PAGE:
Introducing ‘Notes from Mr. Sandman‘ – a column slapping a spotlight on lyricists overlooked, under appreciated, or just plain criminally slept on. Or like a man named Nas once said, “I never sleep, cause sleep is the cousin of death.” Enter Mr. Sandman with what y’all missed while chasing the REM dragon.
Funkdoobiest is an L.A.-based rap collective comprised of Son Doobie, DJ Ralph M and Tomahawk Funk. Made up entirely of moonstruck rhymes and stoner insights, their style is rooted in humor and vice.
Over the course of 16 years and four full-length albums they took their unhinged ways and directed it towards a niche audience. Numerous rap groups would go on to emulate their wildness, but none matched the potency of the Funkdoobiest state of mind.
What set Funkdoobiest apart was their crass portrayal of the party lifestyle. When their debut Which Doobie U B? dropped in ’93, rap was head over heels for sophisticated jazz loops and ultra conscious rhymes. Funkdoobiest brought the greasy funk and a half-drunk bottle of tequila; they had no interest in giving sermons, all they wanted to do was get lit. It was a respite from all the formalities.
DJ Muggs of Cypress Hill fame had a big part in Funkdoobiests’ success. He was the head chef who handled the sauce, stewing the beats in the dankest funk. Muggs helped mentor DJ Ralph M and together they crafted a sound that was an extension of what Cypress Hill was doing. It was dark and macabre, the heavy metal of rap music.
Vulgar in all the right ways, they were the reckless Uncles who had a dirty joke for every occasion. They’re the class clowns of rap, the type to laugh at funerals, the guys who would order cheeseburger and fries at a fine restaurant. Their lax approach to lyricism was not due to a lack of effort, but a desire to keep it light and fresh. They made up for it with blistering wordplay and unmatched bravado.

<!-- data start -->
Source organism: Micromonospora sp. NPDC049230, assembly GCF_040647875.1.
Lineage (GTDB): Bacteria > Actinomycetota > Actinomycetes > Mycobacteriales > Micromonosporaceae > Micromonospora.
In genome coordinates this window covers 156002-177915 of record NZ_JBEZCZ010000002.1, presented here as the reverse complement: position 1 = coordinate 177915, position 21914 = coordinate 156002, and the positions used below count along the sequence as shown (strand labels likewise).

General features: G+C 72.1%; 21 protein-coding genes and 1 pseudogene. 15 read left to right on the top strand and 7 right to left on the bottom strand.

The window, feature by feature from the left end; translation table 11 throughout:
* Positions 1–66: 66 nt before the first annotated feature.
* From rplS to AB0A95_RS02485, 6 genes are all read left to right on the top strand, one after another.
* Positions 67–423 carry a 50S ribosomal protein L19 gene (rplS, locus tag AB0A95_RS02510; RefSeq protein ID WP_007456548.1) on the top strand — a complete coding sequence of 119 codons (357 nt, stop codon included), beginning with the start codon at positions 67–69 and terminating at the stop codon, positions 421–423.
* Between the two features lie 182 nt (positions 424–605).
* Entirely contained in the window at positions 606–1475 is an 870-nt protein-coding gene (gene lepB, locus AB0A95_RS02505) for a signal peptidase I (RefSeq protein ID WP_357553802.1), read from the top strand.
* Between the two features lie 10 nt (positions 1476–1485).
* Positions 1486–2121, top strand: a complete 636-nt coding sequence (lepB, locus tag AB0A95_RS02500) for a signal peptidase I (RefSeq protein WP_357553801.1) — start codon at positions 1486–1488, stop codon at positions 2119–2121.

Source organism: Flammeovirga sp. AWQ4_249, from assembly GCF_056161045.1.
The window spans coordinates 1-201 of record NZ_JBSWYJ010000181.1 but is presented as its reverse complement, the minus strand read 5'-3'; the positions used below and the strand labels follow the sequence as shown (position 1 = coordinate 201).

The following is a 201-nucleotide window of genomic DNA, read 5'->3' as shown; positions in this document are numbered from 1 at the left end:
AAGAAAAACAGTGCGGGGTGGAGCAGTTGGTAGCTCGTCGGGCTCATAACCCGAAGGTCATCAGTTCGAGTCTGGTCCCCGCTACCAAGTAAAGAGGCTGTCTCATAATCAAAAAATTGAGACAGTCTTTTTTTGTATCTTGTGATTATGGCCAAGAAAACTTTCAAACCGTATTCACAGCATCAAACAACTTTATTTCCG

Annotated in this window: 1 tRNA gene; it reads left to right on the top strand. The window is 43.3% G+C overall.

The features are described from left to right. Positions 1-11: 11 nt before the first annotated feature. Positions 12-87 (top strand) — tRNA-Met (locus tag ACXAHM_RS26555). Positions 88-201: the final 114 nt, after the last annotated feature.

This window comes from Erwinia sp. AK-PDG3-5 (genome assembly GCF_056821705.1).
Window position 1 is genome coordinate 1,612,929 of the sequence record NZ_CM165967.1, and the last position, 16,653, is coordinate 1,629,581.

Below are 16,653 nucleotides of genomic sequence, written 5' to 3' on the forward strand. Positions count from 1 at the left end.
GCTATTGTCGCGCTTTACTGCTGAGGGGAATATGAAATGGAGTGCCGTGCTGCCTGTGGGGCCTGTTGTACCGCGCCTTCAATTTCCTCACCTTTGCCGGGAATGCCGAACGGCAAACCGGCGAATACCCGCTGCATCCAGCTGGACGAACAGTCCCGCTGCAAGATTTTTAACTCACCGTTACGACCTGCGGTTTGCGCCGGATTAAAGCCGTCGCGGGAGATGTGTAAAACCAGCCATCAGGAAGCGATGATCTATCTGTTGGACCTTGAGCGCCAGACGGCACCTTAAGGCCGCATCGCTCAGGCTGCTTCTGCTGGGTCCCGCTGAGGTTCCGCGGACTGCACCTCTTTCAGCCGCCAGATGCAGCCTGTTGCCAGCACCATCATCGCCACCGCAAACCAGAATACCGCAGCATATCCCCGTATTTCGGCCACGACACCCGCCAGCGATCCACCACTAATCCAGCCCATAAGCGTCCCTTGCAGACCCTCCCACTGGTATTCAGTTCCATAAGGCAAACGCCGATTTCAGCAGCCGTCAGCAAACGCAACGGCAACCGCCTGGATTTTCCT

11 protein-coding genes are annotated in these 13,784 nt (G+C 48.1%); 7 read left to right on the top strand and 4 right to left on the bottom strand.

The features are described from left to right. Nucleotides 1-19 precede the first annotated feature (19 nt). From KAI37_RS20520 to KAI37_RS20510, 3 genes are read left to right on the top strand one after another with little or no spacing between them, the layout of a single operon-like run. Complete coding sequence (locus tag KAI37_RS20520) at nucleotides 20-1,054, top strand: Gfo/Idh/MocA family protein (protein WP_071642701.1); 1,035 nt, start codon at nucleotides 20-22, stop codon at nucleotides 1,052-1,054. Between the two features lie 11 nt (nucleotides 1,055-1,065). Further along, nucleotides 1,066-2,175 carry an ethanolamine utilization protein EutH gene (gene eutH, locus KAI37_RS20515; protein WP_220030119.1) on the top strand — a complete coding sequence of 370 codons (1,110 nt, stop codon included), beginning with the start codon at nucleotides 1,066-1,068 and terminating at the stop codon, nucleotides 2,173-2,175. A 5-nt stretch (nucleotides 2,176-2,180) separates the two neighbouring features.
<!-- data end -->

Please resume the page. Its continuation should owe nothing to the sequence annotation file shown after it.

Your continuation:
Funkdoobiest followed up their debut with another raging project Brothas Doobie. They took the savageness of their first album and amped it up even more. DJ Muggs had an even stronger presence, lacing the album with a thick smattering of funk. Muggs added a refinement that gave Funkdoobiest the confidence to project their unorthodox style. Brothas Doobie captured them at a crucial juncture, they knew they had made it and therefore didn’t need to press as hard. The comfort allowed them to slither around with serpentine ease.
As a whole Funkdoobiest was largely misunderstood, considered to be nothing more than a bunch of mischievous rap scallions. And while that’s true on one hand, on the other they represent something more; an anti-establishment force who helped keep the checks and balances of rap in order.
They livened up the conversation in rap, and proved that you don’t have to be academic to get your point across. They spoke with heart and let their personalities shine. Image was only a label, what mattered most was spirit. Others spoke about keeping it real, Funkdoobiest lived it.